Mike examines himself and the Church on his journey, and his scrutinization caused me to examine myself as well.  He shares numerous experiences with friends he makes on the streets, as well as experiences with the various churches, some good, some bad.  The response of some churches to the homeless is horrifying and not Biblical, while other churches, and many youth groups, respond with love and action.  Of all the accounts of his interactions as a homeless person with fellow believers, my favorite is the one in which he and Sam note that a church is preparing for a big event, and both men watch as food is carried in and prepared, excited for the opportunity to worship and eat (especially since their last meal had been a 99 cent hamburger the day before).  One of the men from the church basically tells them they are not welcome and that they need to leave.  The next day, they decide to go to this church for Sunday worship.  After the service, the man that told them to leave rushes up to them, with tears streaming down his face.  Why?  Because after he had rudely demanded that they leave, he felt convicted by the Holy Spirit and drove around trying to find them so he could apologize and bring them back to the church event.  He apologizes then and gives them hugs in gratitude as they forgive him.  And I love what Mike says after this incident…”I wonder what would have happened if Sam and I had decided not to return to that church Sunday morning.  Love can’t cover wrongs if we let frustrations and failures keep us apart.”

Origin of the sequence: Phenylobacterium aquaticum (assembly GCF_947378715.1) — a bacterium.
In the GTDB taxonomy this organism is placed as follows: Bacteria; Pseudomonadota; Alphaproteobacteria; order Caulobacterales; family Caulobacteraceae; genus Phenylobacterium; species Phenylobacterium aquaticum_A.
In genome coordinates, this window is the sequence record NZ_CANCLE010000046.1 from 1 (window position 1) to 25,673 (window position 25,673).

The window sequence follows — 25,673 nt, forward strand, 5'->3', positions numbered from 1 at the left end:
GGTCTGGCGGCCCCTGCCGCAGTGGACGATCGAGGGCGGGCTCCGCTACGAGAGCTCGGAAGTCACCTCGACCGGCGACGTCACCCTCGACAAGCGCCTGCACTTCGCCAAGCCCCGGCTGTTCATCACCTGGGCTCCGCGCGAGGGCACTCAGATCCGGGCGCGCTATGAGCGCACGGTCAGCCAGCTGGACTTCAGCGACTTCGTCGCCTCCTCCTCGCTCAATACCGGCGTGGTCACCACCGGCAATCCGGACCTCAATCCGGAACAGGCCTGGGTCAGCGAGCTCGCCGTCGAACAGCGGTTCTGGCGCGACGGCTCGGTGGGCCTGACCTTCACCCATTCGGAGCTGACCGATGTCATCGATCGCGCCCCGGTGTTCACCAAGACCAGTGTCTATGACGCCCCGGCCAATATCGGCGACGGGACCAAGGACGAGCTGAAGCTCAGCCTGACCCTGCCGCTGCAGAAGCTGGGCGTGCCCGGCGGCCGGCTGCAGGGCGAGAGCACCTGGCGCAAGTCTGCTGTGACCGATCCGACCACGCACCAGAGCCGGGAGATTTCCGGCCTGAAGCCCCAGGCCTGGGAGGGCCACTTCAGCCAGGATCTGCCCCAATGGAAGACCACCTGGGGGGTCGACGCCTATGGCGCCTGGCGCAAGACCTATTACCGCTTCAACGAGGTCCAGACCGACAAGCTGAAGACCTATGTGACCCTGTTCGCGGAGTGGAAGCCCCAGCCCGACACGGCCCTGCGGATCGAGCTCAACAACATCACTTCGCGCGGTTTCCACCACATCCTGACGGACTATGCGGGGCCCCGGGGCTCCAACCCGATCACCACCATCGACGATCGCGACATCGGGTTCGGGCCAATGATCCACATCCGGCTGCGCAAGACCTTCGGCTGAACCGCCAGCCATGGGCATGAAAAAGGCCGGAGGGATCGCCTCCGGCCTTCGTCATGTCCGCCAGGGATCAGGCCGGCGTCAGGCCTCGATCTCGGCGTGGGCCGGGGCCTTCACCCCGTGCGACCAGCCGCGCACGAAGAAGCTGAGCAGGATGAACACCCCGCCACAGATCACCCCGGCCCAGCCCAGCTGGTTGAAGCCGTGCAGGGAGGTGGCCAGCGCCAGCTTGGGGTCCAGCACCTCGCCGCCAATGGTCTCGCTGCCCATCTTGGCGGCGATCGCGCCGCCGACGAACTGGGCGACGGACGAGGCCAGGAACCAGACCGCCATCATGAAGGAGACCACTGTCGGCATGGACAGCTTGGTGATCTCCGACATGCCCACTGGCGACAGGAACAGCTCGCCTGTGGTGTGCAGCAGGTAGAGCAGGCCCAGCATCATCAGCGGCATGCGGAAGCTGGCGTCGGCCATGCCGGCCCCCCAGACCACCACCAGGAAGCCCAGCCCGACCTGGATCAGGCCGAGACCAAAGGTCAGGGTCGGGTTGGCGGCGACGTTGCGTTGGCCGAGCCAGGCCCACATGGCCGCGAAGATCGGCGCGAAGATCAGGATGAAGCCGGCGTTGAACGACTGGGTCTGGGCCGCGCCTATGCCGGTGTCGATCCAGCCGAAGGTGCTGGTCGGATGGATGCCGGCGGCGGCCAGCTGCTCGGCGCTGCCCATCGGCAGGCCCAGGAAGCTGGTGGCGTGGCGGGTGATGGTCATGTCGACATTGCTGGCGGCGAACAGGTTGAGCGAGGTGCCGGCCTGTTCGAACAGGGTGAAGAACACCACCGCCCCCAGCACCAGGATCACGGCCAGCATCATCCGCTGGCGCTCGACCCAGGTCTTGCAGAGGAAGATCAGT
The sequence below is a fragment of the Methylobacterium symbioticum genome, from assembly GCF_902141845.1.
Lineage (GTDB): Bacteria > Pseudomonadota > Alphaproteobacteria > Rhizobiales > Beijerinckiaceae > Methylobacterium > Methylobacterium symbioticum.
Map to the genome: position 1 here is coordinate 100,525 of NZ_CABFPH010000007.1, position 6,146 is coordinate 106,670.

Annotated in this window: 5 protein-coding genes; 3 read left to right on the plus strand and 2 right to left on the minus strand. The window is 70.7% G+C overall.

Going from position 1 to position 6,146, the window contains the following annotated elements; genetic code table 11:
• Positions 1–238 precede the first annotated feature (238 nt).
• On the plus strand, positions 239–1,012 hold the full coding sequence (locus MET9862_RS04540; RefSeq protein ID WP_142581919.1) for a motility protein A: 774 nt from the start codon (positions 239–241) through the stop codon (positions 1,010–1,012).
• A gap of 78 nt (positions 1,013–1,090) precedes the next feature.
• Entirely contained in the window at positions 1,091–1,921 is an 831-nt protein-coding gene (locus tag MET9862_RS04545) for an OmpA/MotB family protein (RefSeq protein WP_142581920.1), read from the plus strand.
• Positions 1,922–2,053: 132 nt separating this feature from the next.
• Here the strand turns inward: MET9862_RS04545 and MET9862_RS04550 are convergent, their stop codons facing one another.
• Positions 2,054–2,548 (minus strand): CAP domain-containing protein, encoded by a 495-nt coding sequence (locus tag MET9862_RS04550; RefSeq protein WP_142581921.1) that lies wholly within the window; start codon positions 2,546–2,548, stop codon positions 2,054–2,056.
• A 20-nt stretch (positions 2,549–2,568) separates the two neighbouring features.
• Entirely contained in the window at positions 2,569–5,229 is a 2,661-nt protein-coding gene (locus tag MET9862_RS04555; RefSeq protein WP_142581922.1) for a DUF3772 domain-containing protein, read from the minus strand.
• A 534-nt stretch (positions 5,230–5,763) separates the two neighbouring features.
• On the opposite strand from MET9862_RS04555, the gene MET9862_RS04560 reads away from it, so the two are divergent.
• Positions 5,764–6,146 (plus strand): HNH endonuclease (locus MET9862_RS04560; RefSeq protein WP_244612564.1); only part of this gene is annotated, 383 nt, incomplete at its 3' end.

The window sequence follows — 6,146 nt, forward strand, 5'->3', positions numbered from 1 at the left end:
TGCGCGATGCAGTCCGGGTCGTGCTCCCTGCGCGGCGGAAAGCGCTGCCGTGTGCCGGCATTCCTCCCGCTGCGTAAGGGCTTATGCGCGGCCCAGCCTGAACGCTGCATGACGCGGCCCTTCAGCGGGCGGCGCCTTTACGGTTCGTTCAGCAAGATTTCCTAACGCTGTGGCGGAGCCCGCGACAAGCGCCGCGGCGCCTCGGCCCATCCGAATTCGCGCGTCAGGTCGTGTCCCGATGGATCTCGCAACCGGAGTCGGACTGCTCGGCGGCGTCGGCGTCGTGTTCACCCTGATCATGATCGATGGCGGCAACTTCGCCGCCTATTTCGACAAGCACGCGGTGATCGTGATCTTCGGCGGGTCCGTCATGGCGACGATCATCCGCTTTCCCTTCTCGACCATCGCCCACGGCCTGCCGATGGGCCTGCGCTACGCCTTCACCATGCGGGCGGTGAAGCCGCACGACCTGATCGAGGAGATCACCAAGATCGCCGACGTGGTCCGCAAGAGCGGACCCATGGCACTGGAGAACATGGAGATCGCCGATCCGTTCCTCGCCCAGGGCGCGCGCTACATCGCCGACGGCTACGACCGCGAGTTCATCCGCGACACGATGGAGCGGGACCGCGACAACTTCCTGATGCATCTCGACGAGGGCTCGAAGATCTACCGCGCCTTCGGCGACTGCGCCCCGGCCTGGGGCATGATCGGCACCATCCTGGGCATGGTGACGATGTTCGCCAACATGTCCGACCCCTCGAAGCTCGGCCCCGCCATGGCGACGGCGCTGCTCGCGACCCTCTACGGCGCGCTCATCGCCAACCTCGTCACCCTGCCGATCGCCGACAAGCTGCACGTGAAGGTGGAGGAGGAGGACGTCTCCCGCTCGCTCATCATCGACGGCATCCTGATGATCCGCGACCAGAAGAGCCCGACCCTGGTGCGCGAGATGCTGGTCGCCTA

To try to share everything that spoke to me in this book would take much longer than either of us want, but above all, what Mike did in sharing his experience being homeless for 5 months was to give me a glimpse into life on the streets through the eyes of Christ.  He is practical in advising us not to just give money, because many times it will go right towards the next fix or drink.   He emphasizes not only trying instead to buy a homeless man or woman a meal, but on taking the time to look them in the eyes and treat them as they are, a human being.  To show them love, to smile, to be kind.  Not to avoid their eyes, look away, or mock them.  Not to write them off as “bums” or “lazy”.  To get involved.  To love them as Christ does.

It’s a powerful message.


*I received this book for free from WaterBrook Multnomah Publishing Group for this review.